His desire for medicine shows the nature of his disease. It is an inexplicable memory of guilt which he longs to forget. In questioning the doctor he thinks more of himself than of his wife.

33. To-morrow, and to-morrow..........signifying nothing.

Who is the speaker? Comment
Macbeth is the speaker here
One to-morrow creeps after another from day to day in the most dull and monotonous way till the last word is reached in the book of life.   Each of the past days of our life has guided us—fools that we are—to death and with death we are consigned to dust. Each to-morrow passes into a yesterday.   Each to-morrow comes and goes befooling man, exposing the folly of man’s trust and leading him on to the way to the dust. The pity of human life is that, like a fool, man goes on living from day to day, hardly caring to know that each day carries him nearer to death.
. Life is compared to a brief candle, a flickering-spark. It soon goes out Life is then compared to a shadow. It is unsubstantial and of no importance in eternity. Man when he is alive is no better than an insignificant actor, who for a moment moves about on the stage with pompous pride and passion for the brief period of his part and then is forgotten by all. Life may also be compared to a senseless tale told by a fool—a noisy speech full of strong words and violent gestures but wanting in sense.

34. To doubt th’ equivocation of the friend
That lies like truth :

Who is the speaker? Comment

Macbeth is the speaker here.

Macbeth is nearing the end of his life. His illusions crumble one by one. The messenger reports that as he stood his watch on the hill, he looked toward Birnam, and he thought that the wood began to move. Macbeth is furious. He was fortified by the sense of security that the wood cannot move and so he will not be cut down untimely. He will have a natural death and live the allotted span of life. At first he is angry and calls the messenger liar and slave. He will' hang him alive. But then his mood softens and begins to feel that this may be true. He can no longer give free rein to con­fidence and determination. He now sees the ambiguity of the utterances of the witches. They speak lies which sound like truths. His confidence weakens and he begins to realise that his fall is imminent.

35. I  ‘gin to be aweary of the sun
And wish th’ estate of th’ world were now undone
At least we'll die with harness on our back.

Who is the speaker? Comment
Macbeth is the speaker here.

 His false security gives way to despair. He begins to be disillusioned. He now knows that he can neither fly away nor wait now. He must face the situation and throw defiance to his enemies. His mood of despondency is followed by that of desperation. He throws a challenge to fate and wishes to destroy the whole universe. His heroic spirit remains till the end. He asks his men to sound the alarum bell: he would sally forth to meet the enemies. He would die fighting. He longer wants the attackers to stay in siege “till famine and the ague eat them up”. He leaves the castle and thus enables the prophecies to be fulfilled. He would fight with his armour and die desperately in tight.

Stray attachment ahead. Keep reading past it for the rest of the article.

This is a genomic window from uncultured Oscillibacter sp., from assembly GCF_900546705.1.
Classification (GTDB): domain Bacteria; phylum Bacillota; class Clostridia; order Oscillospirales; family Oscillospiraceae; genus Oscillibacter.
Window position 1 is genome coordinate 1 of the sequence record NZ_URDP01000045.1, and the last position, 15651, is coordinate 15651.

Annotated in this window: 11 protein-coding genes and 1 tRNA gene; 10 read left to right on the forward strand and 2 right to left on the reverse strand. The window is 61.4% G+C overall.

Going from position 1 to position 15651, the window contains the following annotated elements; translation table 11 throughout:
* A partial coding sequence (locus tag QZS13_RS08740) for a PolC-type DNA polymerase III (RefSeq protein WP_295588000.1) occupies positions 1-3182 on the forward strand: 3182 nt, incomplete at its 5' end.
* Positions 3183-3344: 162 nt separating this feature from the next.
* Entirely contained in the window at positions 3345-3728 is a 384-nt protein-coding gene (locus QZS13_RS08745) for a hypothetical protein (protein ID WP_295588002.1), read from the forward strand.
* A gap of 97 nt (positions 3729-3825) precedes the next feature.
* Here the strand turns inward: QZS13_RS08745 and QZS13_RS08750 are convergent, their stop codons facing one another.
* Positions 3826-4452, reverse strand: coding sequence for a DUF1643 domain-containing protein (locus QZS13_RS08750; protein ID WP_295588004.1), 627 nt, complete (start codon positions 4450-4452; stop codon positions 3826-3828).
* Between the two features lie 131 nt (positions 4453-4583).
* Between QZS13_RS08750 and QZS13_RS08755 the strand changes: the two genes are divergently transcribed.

36. They hare tied me to a stake : I cannot fly, Bat bear-like, I mast fight the coarse.

Who is the speaker? Comment
Macbeth is the speaker here.
Macbeth finds that he cannot fly. He has therefore to fight. He is surrounded by his enemies. He compares himself to a bear who is tied to a stake and dogs are relayed for attacking the bear. The bear wants to fight the round in which dogs attack the bear. But as it is tied, it cannot. The dogs run after it and bait it.
Bear-baiting was a favourite Elizabethan sport. A ‘course’ was-the technical term for a bout or round between the bear and the dogs.
The image is appropriate to the condition of Macbeth at the time. The old image of being cribbed and cabined returns, and he laments his confinement, his lack of old expansiveness. Like a bear, he has been overbold and he is tied.

37. Why should I play the Roman fool and die
Do better upon them.

Who is the speaker? Comment
Macbeth is the speaker here.

Macbeth has sallied forth from the castle to meet the enemies. He is surrounded by the enemies, and his soldiers have deserted him. He knows that his defeat is imminent. But still he would continue to fight. He has said that he would fight with armour on. He would not commit suicide in despair and in fear of defeat. His wilt to live and fight is still strong. His courage is still prominent. He recalls the Roman warriors—Cato, Brutus. Antony. They commi­tted suicide in order to escape the humiliations of defeat and capture at the hands of the enemies. But Macbeth will fight till the last. His heroic spirit is retained till the end. His valour is kept up. He will not submit to humiliations. He remains in hero till the end.

38. Look like the innocent flower / But be the serpent under it.
Who is the speaker? Comment
This is said by Lady Macbeth to Macbeth.
Lady Macbeth gives this advice to Macbeth because she finds him nervous and agitated. This advice signifies that Macbeth will deceive the men by suiting his look to the occasion. He will show welcome through his eye, hand and tongue. He will look like the innocent flower and be the serpent under it. His face will be beautiful, but his heart cruel and spiteful. He will hide his heart under a false face. In short, Lady Macbeth asks her husband to be a dissembler.